As Browder traveled the world, championing countries to enact their own versions of the Magnitsky bill, his allies and whistleblowers were being assassinated.
Alexander Perepilichnyy, a Russian financial advisor who “played an important role in our money-laundering investigation,” Browder says, collapsed while jogging near his Surrey home in November 2012. He was found with “green foam” bubbling from his lips and died shortly thereafter.
Boris Nemtsov, an outspoken critic of Putin who “became my partner in fighting for the Magnitsky Act all over the world,” Browder writes, was shot in the back in February 2015, just feet from the Kremlin.
When Browder released his first book about taking on Putin, the 2015 bestseller “Red Notice,” and went on tour to promote it, he felt a bigger target on his back than ever. While he was in London, his wife and four kids were visited at their Aspen summer home by two men, who confronted his children outside with questions like, “Is your daddy home?” Even after they retreated to the basement, the men stood outside and rang the bell for more than an hour.
“I don’t feel safe here anymore,” Browder’s wife told him.
“When the dust settled, we learned that the people chasing me had not been kidnappers or poisoners, but process servers hired by the Russians,” writes Browder.
It was part of a court case involving the Russian company Prevezon, accused by the US Attorney’s Office in New York of tax fraud involving millions in Manhattan real estate — all part of the original stolen $230 million first identified by the late Magnitsky. Their defense lawyers were determined to make Browder central to the case, pinning him as the real mastermind behind the fraud.
Browder finally showed up for his deposition, and after nine hours of questioning, in which he mostly replied that he didn’t know or didn’t remember, he was released. By 2018, Prevezon settled out of court, paying a $5.9 million settlement.
That same year, however, Browder was finally placed in handcuffs. Not by Russian agents, but by uniformed police officers in Madrid, working for Russia, who surprised him at his hotel room.
Before they took him away, Browder tweeted a distress signal to his 135,000 followers, many of them journalists, government officials, and politicians from around the world: “Urgent: Just was arrested by Spanish police in Madrid on a Russian Interpol arrest warrant,” he tweeted.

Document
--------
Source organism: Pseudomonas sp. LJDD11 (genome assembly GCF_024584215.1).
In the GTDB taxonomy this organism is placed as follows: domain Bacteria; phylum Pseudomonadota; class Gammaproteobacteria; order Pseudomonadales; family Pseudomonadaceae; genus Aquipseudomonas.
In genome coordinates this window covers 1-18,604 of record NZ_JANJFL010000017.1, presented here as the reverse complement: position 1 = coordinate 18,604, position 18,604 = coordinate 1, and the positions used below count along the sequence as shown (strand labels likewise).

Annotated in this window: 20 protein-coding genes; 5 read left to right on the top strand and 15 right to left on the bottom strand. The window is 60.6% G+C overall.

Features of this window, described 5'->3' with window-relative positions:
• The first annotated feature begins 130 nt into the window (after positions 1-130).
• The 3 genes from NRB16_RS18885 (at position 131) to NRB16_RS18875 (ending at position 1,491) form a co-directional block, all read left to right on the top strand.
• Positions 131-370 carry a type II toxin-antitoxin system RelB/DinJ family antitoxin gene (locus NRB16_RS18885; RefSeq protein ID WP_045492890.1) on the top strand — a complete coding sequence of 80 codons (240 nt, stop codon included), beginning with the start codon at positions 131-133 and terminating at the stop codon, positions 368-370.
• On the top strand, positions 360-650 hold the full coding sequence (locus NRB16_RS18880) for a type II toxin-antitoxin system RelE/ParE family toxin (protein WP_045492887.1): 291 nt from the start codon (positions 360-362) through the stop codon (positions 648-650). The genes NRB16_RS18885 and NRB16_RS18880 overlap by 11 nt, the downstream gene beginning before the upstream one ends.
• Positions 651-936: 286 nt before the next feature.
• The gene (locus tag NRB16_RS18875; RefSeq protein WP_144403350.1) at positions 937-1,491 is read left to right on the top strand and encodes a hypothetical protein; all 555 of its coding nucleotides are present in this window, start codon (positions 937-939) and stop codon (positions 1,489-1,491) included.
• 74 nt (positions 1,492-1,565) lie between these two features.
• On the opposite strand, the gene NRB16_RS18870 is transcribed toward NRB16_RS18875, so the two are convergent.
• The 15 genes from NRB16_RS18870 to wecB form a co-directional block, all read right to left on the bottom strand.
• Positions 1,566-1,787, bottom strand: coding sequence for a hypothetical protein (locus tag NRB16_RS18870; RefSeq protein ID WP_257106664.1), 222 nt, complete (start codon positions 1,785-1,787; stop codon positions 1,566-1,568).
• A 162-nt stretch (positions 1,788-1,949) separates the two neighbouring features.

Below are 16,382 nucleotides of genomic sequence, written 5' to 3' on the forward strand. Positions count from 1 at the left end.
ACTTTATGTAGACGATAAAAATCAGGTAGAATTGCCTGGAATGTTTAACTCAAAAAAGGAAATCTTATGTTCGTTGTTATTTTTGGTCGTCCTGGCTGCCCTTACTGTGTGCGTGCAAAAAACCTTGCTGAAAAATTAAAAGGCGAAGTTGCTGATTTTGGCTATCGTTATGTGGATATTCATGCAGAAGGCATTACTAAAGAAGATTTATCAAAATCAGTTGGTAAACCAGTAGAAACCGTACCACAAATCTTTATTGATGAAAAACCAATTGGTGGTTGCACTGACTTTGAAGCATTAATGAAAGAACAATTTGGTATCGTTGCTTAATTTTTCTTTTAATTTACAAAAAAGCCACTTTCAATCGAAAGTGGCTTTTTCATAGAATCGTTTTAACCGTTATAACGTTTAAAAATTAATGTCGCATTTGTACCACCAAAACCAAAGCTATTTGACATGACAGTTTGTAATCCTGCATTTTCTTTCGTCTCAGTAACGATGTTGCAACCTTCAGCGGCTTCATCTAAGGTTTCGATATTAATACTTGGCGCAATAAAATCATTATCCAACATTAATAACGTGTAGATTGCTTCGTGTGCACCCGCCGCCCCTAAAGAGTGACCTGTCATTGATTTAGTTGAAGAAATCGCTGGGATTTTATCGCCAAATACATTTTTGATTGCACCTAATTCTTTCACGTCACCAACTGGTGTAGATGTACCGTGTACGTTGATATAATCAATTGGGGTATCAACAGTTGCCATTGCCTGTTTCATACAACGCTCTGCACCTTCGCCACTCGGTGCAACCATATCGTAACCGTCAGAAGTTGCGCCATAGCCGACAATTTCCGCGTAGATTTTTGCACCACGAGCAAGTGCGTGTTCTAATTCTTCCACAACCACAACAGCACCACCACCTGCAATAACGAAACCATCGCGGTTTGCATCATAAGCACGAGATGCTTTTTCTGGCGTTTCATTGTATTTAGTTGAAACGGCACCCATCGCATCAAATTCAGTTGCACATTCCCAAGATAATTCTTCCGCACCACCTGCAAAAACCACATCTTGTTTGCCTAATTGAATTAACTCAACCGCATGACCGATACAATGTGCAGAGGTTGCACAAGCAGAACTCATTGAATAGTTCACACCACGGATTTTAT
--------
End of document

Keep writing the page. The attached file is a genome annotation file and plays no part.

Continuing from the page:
His captors took him to an unmarked building for a “medical exam,” but Browder refused to leave the car. They eventually escorted him to the police station, but he didn’t stay for long.
“My tweets had generated hundreds of phone calls to Interpol and the Spanish authorities,” Browder writes, “who soon realized the mess they’d waltzed into.”
Interpol ruled that the Russian warrant wasn’t valid because it was politically motivated, and Browder was released.
He came close to being captured again that summer, during a Helsinki summit between Putin and then-President Donald Trump, when Putin suggested during a press conference that he’d allow Russian officials indicted for hacking into Democratic Party servers to be interviewed by special counsel Robert Mueller, but only if “the Americans would reciprocate. For instance, we can bring up Mr. Browder in this particular case.”
Browder waited for Trump’s reaction. “‘I think that’s an incredible offer,’ Trump said, suggesting he was ready to trade me.”
So Browder went on the defensive, giving interviews to CNN, Fox News and the BBC, explaining that if he was extradited to Russia, he would be “thrown in a Russian prison, where I would be tortured and eventually killed.” Just a few weeks later, a state department spokesperson called Putin’s proposal “absolutely absurd.”
Browder, now 57 and still running his Hermitage hedge fund in London, says he’s sleeping peacefully these days. As of this writing, there are Magnitsky Acts in 34 countries: the United States, Canada, the UK, Australia, the 27 countries of the European Union, Norway, Montenegro, and Kosovo.
Magnitsky sanctions have been used outside of Russia, punishing everyone from the Saudi assassins who murdered journalist Jamal Khashoggi to the Chinese officials who set up the Uighur concentration camps in Xinjiang.
But there’s a long way to go, says Browder, who still faces 18 years in a Russian prison camp if he ever returns to Moscow. The $230 million discovered by Magnitsky is just a fraction of Putin’s fortune, which is estimated at $200 billion. It hasn’t yet been used against Putin during the invasion of Ukraine, but in March, Human Rights First and almost 60 other civil society groups called on Congress to strengthen the Magnitsky Act so it could be used to punish recent atrocities.
Still, Putin hasn’t given up on demonizing Browder. When the European Union passed the European Magnitsky Act in late 2020, the Russian General Prosecutor’s Office held a press conference in Moscow, in which they accused Browder of forming a “transnational criminal group” that murdered Magnitsky using “a diversionary chemical substance containing aluminum compounds.”
After almost a decade of insisting that Magnitsky had died of natural causes, “the Russian government was claiming that Sergei had in fact been murdered,” Browder writes, “and that I was his murderer.”